Of note for Tilghman this year is a rematch for Overstreet against St. Mary on Dec. 13.

The new skipper shares a great deal with the old one, too.

Greg's son and former assistant coach Wes Overstreet was named to his dad's old job less than a week after it was vacated.

"(I) don't believe it has ever happened at (the) varsity level before," the elder Overstreet said.

St. Mary to take court with experience in '19-20

Like with its soccer teams, returning experience may prove to benefit St. Mary this season.

The Vikings had only one senior graduate, Andre Bellamy, who saw limited time off the bench.

So, the bulk of the returning talent are starters with significant minutes.

That formula worked in the fall for second-year soccer coach Blaine Skeen, so it stands to reason that it'll work, too, for Wes Overstreet when his first season starts on Dec. 3 at home against Carlisle County.

Why?

Most of those players play on both teams.

"This team has huge potential, and I think we are going to shock a lot of people this year," said the younger of the Coaches Overstreet, echoing many of Skeen's sentiments from the beginning of the soccer season.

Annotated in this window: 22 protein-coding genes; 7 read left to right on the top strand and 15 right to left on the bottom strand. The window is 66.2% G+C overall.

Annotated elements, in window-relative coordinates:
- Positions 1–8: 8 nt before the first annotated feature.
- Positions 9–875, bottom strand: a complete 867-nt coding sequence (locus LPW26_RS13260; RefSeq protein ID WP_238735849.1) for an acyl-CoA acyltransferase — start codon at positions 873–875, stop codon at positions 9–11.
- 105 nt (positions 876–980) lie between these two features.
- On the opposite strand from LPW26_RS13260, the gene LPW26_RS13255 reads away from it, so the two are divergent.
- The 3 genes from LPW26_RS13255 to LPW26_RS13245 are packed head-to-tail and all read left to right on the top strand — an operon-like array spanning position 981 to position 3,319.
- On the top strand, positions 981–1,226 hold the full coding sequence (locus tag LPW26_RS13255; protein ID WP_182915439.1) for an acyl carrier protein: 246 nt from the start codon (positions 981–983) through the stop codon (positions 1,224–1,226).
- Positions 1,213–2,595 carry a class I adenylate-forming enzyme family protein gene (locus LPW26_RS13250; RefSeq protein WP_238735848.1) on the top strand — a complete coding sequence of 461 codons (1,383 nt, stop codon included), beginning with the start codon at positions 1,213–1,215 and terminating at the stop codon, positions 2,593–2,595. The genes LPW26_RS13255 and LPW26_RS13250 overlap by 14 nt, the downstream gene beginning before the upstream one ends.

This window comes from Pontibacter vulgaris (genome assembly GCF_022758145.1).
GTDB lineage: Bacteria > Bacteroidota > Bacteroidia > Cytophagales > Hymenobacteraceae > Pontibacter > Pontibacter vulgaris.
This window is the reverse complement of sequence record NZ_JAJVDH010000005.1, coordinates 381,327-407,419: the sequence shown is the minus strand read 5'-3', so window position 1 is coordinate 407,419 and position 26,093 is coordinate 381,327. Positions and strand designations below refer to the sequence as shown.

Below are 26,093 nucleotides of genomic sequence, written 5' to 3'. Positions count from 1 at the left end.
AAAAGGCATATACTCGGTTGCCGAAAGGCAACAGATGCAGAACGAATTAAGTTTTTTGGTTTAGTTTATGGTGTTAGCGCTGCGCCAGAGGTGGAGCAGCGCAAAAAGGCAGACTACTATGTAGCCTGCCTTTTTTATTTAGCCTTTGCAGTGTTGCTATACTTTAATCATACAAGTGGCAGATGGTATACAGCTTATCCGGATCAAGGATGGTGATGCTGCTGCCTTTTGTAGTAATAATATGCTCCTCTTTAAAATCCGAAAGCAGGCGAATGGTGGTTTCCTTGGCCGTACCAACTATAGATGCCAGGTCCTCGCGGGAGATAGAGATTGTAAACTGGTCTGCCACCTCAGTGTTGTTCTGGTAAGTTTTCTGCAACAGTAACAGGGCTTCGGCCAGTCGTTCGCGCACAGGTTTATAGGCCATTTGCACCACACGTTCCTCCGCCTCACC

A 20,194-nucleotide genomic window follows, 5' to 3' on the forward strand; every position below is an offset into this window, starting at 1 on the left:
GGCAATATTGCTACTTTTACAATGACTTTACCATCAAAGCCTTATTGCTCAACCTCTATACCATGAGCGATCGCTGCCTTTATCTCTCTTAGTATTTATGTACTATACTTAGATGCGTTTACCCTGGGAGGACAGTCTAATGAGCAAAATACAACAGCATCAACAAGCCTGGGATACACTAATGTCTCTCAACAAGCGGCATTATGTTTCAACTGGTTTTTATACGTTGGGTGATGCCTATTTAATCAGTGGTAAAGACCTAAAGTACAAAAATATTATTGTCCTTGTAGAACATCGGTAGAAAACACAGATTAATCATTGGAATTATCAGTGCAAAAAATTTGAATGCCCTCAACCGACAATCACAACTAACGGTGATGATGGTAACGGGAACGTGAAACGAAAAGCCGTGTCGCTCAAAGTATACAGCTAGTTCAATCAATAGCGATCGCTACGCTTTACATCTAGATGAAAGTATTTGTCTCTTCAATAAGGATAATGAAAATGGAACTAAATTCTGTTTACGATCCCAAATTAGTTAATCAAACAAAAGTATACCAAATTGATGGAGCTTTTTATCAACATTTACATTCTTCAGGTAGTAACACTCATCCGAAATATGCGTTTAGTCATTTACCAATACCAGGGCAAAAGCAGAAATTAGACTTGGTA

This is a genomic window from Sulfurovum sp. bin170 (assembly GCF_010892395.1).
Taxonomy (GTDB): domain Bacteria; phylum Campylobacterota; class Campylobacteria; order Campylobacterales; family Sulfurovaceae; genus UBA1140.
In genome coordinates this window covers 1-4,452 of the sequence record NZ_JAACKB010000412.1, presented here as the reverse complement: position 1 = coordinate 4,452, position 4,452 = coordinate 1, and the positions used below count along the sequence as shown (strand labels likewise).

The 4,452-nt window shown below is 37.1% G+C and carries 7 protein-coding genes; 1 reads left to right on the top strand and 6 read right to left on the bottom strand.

Colin Doss -- the only member who doesn't play a second sport at St. Mary -- joins multi-sport athletes Joey Eggemeyer (soccer, baseball), Michael Lurtz (soccer, baseball), Parker MacCauley (soccer, baseball) and Billy Johnston (baseball) as the projected starting five.

For his part, however, Doss has garnered significant collegiate interest at the Division II and junior college level and has, his coach said, improved significantly from the junior who averaged 14.3 points and six rebounds for the 12-win Vikings a season ago.

CCA moving up after drastic increase in win total in '18-19

Between February 2016 and February 2018, 63 games in all, Community Christian's boys basketball team won twice -- nearly two years apart, to the day.

CCA would win once more that year, finishing the season 2-26.

Last season, the Warriors multiplied that win total by four, going 8-21.

This year, a similar slate of games should test CCA, which has just one senior -- Sawyer Wilson -- after graduating a pair -- Ben Carter and Elijah Middleton -- this past spring.